Mountpoint for Amazon S3 – Generally Available and Ready for Production Workloads | AWS News Blog

Mountpoint for Amazon S3 is an open source file client that makes it easy for your file-aware Linux applications to connect directly to Amazon Simple Storage Service (Amazon S3) buckets. Announced earlier this year as an alpha release, it is now generally available and ready for production use on your large-scale read-heavy applications: data lakes, machine learning training, image rendering, autonomous vehicle simulation, ETL, and more. It supports file-based workloads that perform sequential and random reads, sequential (append only) writes, and that don’t need full POSIX semantics.

Mountpoint for Amazon S3 – Generally Available and Ready for Production Workloads


Amazon adds IPv6 support to S3 buckets

Today I am happy to announce that objects in Amazon S3 buckets are now accessible via IPv6 addresses via new “dual-stack” endpoints. When a DNS lookup is performed on an endpoint of this type, it returns an “A” record with an IPv4 address and an “AAAA” record with an IPv6 address. In most cases the network stack in the client environment will automatically prefer the AAAA record and make a connection using the IPv6 address.

S3 Feature Support – IPv6 support is available for all S3 features with the exception of Website Hosting, S3 Transfer Acceleration, and access via BitTorrent.

Source: Now Available – IPv6 Support for Amazon S3 | AWS Blog

This is important since it becomes likely that with IPv6 support each S3 bucket could get its very own address and not need to rely on a combo of DNS and NAT for net access.

Did You Know That Amazon Provides Free AWS Training Videos and Labs?

New to AWS and looking to gain a foundational knowledge about key AWS services? Our “Introduction to AWS” series includes free, on-demand instructional videos and labs that enable you to learn about AWS in 30 minutes or less. Start by watching a short video about an AWS service to learn about key concepts and terminology and see a step-by-step console demonstration. Next, get hands-on practice using the AWS service with a free self-paced training lab.

via AWS Training – Free Online Videos and Labs.

I didn’t, but I do now. These are great for learning about the fundamentals of AWS cloud computing. Topics covered include intros to Simple Storage Service (S3), Elastic Compute Cloud (EC2), Identity and Access Management (IAM), Relational Database Service (RDS), and Elastic Load Balancing. Used along with the AWS Free Tier these represent an excellent for anyone to become more familiar with running servers and systems and getting a better understanding of cloud computing.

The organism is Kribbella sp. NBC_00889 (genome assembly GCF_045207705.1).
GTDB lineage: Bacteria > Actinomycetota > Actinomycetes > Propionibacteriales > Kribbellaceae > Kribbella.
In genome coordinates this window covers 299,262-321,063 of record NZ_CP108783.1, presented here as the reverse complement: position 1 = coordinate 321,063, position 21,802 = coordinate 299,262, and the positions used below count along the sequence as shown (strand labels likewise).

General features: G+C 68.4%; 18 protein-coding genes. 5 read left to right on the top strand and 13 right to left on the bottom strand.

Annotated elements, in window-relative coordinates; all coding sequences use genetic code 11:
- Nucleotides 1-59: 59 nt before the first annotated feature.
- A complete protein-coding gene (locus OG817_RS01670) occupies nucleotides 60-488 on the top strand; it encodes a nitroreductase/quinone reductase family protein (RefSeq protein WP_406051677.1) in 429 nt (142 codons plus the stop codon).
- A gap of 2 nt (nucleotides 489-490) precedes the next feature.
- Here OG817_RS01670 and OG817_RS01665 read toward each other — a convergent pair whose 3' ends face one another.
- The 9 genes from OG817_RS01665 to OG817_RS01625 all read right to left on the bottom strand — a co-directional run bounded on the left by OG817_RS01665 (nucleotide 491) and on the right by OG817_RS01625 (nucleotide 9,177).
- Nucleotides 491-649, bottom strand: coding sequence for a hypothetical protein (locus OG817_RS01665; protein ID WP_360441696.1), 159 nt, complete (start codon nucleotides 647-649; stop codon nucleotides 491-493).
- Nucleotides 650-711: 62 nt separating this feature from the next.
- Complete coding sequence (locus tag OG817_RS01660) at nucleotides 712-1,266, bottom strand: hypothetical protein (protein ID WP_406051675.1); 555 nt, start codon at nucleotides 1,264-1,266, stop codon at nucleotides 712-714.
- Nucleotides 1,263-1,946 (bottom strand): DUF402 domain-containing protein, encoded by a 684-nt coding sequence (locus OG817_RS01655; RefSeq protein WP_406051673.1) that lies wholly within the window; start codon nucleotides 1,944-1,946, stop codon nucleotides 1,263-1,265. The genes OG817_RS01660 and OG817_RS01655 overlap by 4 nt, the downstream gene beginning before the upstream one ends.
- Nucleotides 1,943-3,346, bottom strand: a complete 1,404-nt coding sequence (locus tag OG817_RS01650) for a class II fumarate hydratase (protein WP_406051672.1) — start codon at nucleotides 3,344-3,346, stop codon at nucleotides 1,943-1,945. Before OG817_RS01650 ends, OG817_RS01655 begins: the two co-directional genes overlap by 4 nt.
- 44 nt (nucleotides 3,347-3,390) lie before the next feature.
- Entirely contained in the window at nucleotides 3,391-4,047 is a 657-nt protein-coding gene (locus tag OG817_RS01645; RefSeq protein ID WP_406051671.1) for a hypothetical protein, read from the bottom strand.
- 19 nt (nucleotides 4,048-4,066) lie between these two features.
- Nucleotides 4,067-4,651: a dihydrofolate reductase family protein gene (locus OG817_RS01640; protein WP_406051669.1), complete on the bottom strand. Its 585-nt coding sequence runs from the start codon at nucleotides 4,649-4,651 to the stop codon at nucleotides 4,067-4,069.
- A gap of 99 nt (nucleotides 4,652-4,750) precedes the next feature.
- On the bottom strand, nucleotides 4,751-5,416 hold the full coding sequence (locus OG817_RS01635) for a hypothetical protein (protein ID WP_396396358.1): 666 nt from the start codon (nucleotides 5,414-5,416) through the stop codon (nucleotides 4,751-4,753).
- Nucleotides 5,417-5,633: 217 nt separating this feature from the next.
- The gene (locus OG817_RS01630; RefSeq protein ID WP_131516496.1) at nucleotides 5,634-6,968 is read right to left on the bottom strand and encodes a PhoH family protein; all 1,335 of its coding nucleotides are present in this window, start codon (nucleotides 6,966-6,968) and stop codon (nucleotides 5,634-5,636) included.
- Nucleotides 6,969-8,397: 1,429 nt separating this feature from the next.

Amazon Adds Object Expiration to S3

Amazon Adds Import/Export of Data From External Storage Devices Shipped to AWS Data Centers

AWS Import/Export accelerates moving large amounts of data into and out of AWS using portable storage devices for transport. AWS transfers your data directly onto and off of storage devices using Amazon’s high-speed internal network and bypassing the Internet. For significant data sets, AWS Import/Export is often faster than Internet transfer and more cost effective than upgrading your connectivity.

via AWS Import/Export.

This is an interesting development for folks who need to move really large amounts of data on or off of the cloud. According to a table in the article the cost of shipping the drive and having Amazon do the transfer at the data center becomes cost effective when dealing with data amounts over 1TB being pushed over a 10Mbps connection. That is a lot of data[1].

The service will accept eSATA, USB2.0, and internal SATA drives and transfer your data to an S3 bucket or an EBS Snapshot.

[1]For reference, a single copy of all the data on CALI’s public servers (lessons, court opinions, podcasts, conference video, as so on) weighs in at just over a 1TB.